The Cat’s Meow Vineyard has been the moniker for my homemade winemaking operation in Warsaw, Kentucky for the past four years. My eight cats that “patrol” the grounds were the inspiration for the name of this little vineyard. Now, what started off as a hobby for the home is now headed for the commercial realm.
I started with blueberry wine, which won medals in several national competitions, and have since moved on to a variety of fruit wines, and of course, growing grapes. After planting an experimental patch of Cabernet Franc three years ago, this year 250 Sauvignon Blanc, Chardonnay and Cabernet Franc vines were planted, with 250 more slated for next spring.
My decision to go from a home winemaking operation to a commercial operation took place, in part, because of my involvement with a blossoming group of winemakers and grape growers in the region. Kentucky winemaking and grape growing dates back to the late 1700s, when the first commercial winery in the United States was formed by Jean-Jacques Dufour on the Kentucky River, just south of Lexington.
For those of you who are interested in winemaking history, some cool information on this winery can be found online at (www.wineloverspage.com/wines/kyind.shtml and www.kyvineyardsociety.org/History.htm). Kentucky is also home to the oldest vineyard society in the U.S., the Kentucky Vineyard Society, which dates back to 1798. As part of a resurgence and interest in the Commonwealth’s winemaking tradition, I was one of the founding members of the Northern Kentucky Vintners & Grape Growers Association, of which I’m a board member.
The group supports the burgeoning wine industry by providing a network for local winemakers, holding short courses for those involved in both viticulture and enology. It also partners with the University of Kentucky’s College of Agriculture Extension Offices to promote education and support.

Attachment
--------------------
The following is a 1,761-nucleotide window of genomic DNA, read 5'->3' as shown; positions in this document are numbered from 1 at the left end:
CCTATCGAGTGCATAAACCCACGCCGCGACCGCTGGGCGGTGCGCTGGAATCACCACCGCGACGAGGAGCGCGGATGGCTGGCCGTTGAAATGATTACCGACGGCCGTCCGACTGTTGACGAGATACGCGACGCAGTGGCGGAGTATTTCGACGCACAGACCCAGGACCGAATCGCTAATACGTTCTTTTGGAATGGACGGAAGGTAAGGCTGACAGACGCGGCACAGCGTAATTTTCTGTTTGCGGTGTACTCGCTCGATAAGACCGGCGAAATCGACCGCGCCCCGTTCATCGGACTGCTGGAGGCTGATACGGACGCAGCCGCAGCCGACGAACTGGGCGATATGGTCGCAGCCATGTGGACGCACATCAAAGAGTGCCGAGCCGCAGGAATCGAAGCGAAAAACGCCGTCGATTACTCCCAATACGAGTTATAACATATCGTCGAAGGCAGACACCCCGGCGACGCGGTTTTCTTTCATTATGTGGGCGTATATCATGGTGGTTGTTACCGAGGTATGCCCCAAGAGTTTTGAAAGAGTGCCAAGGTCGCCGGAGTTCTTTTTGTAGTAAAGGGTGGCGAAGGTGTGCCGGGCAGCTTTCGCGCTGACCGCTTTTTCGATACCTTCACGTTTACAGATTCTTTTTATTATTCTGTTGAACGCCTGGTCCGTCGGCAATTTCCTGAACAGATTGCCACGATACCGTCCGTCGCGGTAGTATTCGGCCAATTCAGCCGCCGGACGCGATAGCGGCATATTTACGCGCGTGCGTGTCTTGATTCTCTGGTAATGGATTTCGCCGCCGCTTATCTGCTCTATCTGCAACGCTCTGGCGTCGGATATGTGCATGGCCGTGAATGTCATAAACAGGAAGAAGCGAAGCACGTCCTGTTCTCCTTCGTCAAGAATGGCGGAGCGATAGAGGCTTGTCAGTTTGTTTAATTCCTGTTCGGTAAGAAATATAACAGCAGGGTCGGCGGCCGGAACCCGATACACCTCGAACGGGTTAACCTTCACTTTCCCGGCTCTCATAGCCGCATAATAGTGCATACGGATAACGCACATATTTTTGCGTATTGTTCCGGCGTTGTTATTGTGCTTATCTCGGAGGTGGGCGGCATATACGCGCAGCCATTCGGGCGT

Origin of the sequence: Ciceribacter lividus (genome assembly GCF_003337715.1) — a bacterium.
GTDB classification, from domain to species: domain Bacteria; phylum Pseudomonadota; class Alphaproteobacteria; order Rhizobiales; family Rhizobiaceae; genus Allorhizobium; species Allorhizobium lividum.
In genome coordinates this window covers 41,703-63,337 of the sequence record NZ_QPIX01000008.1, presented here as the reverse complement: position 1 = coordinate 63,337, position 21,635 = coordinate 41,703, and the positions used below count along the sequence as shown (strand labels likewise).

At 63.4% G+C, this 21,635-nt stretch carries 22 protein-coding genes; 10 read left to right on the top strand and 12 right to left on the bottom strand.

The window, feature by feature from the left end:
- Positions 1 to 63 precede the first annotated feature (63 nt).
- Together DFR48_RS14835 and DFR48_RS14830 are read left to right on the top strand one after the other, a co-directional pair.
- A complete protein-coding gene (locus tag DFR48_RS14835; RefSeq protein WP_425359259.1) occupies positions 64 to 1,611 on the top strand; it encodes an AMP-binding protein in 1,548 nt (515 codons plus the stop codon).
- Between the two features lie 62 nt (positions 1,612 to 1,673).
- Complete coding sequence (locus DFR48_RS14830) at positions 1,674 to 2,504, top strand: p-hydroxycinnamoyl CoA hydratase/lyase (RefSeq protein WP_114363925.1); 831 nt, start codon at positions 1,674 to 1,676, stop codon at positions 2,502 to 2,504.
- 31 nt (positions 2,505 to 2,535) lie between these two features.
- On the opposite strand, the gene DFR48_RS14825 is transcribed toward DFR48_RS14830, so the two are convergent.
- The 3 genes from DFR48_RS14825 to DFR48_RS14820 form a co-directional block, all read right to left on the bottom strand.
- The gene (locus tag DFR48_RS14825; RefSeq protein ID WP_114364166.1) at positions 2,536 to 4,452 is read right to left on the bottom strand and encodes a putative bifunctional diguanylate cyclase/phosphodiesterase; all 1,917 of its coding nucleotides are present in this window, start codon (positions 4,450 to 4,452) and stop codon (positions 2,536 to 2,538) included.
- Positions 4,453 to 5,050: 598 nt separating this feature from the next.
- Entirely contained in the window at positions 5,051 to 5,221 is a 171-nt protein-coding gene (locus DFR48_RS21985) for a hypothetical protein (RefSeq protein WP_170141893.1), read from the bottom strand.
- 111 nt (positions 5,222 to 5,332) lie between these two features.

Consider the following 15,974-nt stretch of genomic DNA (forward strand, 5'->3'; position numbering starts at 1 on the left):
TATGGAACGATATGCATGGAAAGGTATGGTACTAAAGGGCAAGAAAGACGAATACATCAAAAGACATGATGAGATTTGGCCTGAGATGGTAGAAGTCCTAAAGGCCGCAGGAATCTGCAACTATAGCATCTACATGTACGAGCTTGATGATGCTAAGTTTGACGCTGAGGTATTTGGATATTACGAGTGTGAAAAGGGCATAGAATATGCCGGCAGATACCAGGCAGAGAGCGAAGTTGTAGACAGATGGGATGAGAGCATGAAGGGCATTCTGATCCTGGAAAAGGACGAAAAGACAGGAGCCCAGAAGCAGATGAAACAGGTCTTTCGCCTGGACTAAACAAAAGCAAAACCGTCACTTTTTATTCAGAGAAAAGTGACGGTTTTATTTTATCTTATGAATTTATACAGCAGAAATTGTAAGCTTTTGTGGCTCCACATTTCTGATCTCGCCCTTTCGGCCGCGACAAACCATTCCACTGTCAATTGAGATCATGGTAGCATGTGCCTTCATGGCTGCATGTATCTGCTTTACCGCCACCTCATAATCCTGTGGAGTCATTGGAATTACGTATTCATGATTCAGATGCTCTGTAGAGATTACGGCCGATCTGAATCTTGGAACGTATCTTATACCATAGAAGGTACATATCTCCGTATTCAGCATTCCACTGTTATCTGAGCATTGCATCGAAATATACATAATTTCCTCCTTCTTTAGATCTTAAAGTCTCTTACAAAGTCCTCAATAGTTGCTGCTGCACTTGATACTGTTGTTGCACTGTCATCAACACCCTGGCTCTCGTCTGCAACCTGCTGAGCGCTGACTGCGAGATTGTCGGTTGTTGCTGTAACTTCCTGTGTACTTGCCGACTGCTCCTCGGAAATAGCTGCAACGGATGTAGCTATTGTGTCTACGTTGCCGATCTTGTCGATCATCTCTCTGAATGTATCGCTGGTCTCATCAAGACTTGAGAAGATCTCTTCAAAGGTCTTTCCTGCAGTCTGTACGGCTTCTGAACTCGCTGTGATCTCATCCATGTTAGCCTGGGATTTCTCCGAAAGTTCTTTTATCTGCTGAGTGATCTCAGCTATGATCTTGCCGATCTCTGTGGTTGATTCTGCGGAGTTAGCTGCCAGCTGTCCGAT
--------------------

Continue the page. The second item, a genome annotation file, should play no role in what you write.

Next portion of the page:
The learning curve is very challenging. It is enough to just learn about the proper care of the grapes. Once you get a handle on that, you need to figure out the business and winemaking side. Moving from buckets and carboys to stainless tanks and filtering systems, bottling, labeling, marketing and branding. There is also the legal side — your business license and the application process from the state for a license to make the wine and sell it. I feel confident, though, that this will be a successful venture!
Plans to broaden my winemaking knowledge through a series of courses offered by UC Davis are also on the table. I hope to have the application process completed in time to have my first commercially produced vintages available in 2005, but realize that the wheels of bureaucracy turn slowly and it may be 2006 before that happens. I also plan to donate a portion of the proceeds from each bottle sold to local animal shelters’ spay and neuter program. Until then, I will continue to nurture the vineyard and prepare for the future of one of one of Kentucky’s newest wineries — featuring purrr-fectly wonderful locally grown grapes.